Preliminary results confirm previous research by demonstrating that the more advanced learners use more native-like collocations irrespective of the reference corpus. However, MI scores computed on the basis of the three different reference corpora seem to reveal different aspects of phraseological proficiency in learner writing, most notably the use of general vs. genre-specific collocations.
- Project title: Particle placement alternation in EFL learner speech: core probabilistic grammar and/or EFL-specific preferences?
Collaborators: Benedikt Szmrecsanyi ‘s team – ‘Exploring probabilistic grammar(s) in varieties of English around the world‘ project
Presented at: ‘Probabilistic variation across dialects and varieties’ workshop, 4-5 April 2016, Leuven, Belgium. (invited)
Szmrecsanyi et al. (2016) explored three syntactic alternations (the particle placement, genitive and dative alternations) in four varieties of English (British, Canadian, Indian and Singapore English) as represented in the International Corpus of English and reported that the varieties studied share a core probabilistic grammar, i.e. the choice between syntactic alternations is motivated by probabilistic constraints rather than categorical rules (cf. Bresnan, 2007). However, they also showed that grammatical variation is subject to indigenization “at various degrees of subtlety, depending on the abstractness and the lexical embedding of the syntactic pattern involved” (p. 2), with particle placement alternation exhibiting the most robust variety effects.
The main objective of the case study presented here is to shed some light on whether English as a Foreign Language (EFL) learners share a core probabilistic grammar with users of first and second language varieties of English. The study focuses on particle placement (as this alternation is more likely to exhibit variety effects, cf. Szmrecsanyi et al., to appear) and is driven by the following research questions:
- What factors influence EFL learners’ particle placement alternations?
- How do EFL learners’ particle placement preferences compare with those of users of first and second language varieties of English as described in Szmrecsanyi et al. (to appear)?
The study makes use of the French and German L1 components of the Louvain International Database of Spoken English Interlanguage (LINDSEI) (Gilquin et al., 2010) and largely replicates the methods used in Szmrecsanyi et al. (to appear) to identify transitive phrasal verbs and code particle placement alternations in EFL learner speech. Unlike in Szmrecsanyi et al. (to appear), however, identification and annotation of particle placement alternations are done fully manually for two main reasons: (1) tagging learner speech as represented in the LINDSEI proves unreliable and (2) the LINDSEI components are much smaller (about 50,000 words each) than the sub-corpora of the International Corpus of English.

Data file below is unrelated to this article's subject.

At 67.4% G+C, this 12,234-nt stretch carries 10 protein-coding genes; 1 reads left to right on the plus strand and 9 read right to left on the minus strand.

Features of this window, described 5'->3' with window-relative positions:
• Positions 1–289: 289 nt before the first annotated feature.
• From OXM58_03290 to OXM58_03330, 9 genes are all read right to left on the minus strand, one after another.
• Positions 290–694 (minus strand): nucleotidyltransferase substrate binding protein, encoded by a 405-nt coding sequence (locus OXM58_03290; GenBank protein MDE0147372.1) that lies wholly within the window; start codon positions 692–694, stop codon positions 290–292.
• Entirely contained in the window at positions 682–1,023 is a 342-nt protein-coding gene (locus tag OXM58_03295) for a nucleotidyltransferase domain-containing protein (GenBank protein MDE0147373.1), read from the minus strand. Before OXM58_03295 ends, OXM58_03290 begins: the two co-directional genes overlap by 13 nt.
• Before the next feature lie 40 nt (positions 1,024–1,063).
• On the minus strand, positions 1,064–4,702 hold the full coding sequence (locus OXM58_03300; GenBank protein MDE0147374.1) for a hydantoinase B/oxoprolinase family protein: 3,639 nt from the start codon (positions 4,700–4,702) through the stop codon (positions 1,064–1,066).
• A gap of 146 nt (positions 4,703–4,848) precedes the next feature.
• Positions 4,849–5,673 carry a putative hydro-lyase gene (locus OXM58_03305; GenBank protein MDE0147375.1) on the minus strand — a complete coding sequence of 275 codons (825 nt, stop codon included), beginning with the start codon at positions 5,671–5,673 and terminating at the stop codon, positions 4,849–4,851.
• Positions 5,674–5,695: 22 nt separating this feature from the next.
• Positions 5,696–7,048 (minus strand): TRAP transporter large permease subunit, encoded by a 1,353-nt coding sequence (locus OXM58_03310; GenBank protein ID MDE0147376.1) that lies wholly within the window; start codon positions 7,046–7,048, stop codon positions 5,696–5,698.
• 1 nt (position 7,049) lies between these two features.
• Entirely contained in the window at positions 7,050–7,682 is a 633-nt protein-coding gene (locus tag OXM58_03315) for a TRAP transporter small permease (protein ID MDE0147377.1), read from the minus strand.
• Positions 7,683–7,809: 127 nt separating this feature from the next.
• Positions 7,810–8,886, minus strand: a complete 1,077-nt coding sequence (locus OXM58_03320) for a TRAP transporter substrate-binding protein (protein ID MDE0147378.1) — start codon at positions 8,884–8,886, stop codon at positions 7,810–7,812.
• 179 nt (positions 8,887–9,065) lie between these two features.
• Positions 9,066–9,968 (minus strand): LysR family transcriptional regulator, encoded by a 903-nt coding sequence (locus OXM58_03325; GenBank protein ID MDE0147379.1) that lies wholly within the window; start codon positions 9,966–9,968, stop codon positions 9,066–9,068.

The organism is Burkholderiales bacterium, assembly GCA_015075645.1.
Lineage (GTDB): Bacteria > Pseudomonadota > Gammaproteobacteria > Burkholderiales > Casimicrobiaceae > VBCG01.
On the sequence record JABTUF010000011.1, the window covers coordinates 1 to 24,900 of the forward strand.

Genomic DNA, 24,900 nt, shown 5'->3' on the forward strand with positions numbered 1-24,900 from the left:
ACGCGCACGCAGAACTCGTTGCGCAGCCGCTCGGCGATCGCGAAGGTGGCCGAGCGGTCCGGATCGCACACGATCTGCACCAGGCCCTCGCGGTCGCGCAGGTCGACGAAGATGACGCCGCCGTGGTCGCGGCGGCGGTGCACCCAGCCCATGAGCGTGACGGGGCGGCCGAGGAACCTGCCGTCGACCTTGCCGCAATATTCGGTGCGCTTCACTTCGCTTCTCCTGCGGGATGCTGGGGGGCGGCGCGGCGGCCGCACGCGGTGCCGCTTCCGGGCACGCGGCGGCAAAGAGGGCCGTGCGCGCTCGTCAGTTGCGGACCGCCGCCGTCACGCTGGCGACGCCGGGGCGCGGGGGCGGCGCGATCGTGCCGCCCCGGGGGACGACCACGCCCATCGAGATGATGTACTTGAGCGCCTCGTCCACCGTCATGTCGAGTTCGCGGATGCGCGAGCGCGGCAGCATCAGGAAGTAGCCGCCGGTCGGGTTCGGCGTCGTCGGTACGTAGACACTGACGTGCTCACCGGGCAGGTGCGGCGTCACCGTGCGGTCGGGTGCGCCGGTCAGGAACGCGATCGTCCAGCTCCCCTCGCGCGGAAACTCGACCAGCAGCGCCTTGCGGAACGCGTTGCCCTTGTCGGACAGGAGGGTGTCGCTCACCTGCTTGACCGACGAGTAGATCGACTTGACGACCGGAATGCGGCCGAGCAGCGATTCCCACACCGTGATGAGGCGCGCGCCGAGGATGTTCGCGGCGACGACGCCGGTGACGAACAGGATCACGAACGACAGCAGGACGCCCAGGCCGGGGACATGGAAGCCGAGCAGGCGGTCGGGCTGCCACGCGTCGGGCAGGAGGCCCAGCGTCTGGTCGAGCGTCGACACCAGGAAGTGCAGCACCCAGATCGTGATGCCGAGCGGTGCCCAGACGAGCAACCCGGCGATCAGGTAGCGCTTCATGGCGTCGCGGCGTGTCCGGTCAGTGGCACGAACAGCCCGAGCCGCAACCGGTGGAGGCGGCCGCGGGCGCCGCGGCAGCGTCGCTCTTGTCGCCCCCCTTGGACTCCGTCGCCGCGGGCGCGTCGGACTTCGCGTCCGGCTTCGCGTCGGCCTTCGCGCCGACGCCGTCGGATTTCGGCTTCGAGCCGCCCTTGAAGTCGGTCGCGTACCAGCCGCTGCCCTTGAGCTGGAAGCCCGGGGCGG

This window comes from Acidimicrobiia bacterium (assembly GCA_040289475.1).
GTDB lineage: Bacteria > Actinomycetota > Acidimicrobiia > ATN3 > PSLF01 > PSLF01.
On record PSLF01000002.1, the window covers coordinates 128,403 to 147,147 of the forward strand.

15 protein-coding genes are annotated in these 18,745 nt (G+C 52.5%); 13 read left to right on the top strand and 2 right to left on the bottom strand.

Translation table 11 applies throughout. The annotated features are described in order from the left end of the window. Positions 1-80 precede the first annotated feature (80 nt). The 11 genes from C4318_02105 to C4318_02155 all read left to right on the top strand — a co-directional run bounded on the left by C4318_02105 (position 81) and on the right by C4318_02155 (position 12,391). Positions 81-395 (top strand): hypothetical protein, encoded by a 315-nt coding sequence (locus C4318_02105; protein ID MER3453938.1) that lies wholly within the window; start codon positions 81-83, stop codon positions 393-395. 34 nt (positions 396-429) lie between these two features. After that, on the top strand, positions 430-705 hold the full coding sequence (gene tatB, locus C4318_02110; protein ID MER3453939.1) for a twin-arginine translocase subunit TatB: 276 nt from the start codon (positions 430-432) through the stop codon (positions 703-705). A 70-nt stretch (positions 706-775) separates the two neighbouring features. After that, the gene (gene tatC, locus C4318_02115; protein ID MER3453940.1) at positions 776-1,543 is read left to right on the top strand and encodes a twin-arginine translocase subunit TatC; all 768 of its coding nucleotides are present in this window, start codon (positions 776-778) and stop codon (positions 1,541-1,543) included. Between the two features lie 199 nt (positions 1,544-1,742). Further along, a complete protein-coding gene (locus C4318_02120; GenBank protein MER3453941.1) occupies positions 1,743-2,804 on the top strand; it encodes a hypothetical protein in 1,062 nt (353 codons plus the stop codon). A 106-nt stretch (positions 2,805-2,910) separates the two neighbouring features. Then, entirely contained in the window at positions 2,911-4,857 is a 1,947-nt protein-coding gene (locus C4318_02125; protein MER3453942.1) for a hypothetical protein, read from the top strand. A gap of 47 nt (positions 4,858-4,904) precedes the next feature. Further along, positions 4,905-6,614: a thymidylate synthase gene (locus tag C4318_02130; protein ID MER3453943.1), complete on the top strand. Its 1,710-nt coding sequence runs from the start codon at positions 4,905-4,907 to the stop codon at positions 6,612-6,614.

- Project title: Quantitative research methods and study quality in learner corpus research
Collaborator: Luke Plonsky (University College London)
Presented at: Learner Corpus Research Conference (2015)
Learner corpus research has seen major development since its inception some 25 years ago. Nevertheless, theoretical, methodological and empirical advances have been summarized in the literature only rarely and, in such cases, selectively rather than systematically. To the authors’ knowledge, in fact, there is no meta-analysis to date that summarizes and synthesizes the body of knowledge resulting from learner corpus research in a specific area of study (e.g. English as a Foreign Language learners’ use of collocations or tense, aspect and modality in learner writing). Equally concerning is that relatively little attention has been paid to the state or development of the field’s methodological practices, an unfortunate circumstance given the empirical rigor needed to reliably and accurately make use of corpus data and analyse frequencies of (co-)occurrence (Gries, 2013; Gries, forthcoming; Gries & Deshors, 2014).
Progress in any discipline, however, crucially “depends on sound research methods, principled data analysis, and transparent reporting practices” (Plonsky & Gass, 2011: 325). This study thus aims to provide the first empirical assessment of quantitative research methods and study quality in learner corpus research. Study quality is defined rather broadly as « (a) adherence to standards of contextually appropriate methodological rigor in research practices and (b) transparent and complete reporting of such practices” (Plonsky, 2013: 657). Specifically, we systematically review all quantitative, primary studies referenced in the Learner Corpus Bibliography (LCB), a representative bibliography of learner corpus research maintained by the Learner Corpus Association (http://learnercorpusassociation.org) which currently contains approximately 1180 references.